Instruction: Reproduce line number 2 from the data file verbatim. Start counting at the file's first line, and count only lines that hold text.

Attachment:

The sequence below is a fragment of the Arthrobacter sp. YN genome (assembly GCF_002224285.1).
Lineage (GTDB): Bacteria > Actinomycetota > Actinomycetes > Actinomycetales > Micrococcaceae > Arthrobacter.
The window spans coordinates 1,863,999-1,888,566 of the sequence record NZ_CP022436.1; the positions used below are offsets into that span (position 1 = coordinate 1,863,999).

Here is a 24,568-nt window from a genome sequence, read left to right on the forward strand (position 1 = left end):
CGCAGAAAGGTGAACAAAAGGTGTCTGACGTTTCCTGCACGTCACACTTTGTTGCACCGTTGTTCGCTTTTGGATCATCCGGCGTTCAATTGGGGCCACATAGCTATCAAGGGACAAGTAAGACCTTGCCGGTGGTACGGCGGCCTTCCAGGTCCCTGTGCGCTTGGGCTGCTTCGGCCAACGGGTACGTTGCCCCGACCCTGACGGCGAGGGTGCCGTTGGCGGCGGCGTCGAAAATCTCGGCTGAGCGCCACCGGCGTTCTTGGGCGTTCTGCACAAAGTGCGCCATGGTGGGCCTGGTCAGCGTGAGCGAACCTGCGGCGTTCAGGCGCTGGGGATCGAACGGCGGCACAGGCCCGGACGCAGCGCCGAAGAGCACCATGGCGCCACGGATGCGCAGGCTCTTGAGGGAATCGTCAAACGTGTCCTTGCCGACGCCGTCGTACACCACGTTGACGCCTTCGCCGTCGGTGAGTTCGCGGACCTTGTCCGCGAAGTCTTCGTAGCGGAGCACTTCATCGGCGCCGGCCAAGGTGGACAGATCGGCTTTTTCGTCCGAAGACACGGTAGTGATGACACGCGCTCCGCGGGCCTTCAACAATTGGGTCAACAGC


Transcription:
Lineage (GTDB): Bacteria > Actinomycetota > Actinomycetes > Actinomycetales > Micrococcaceae > Arthrobacter.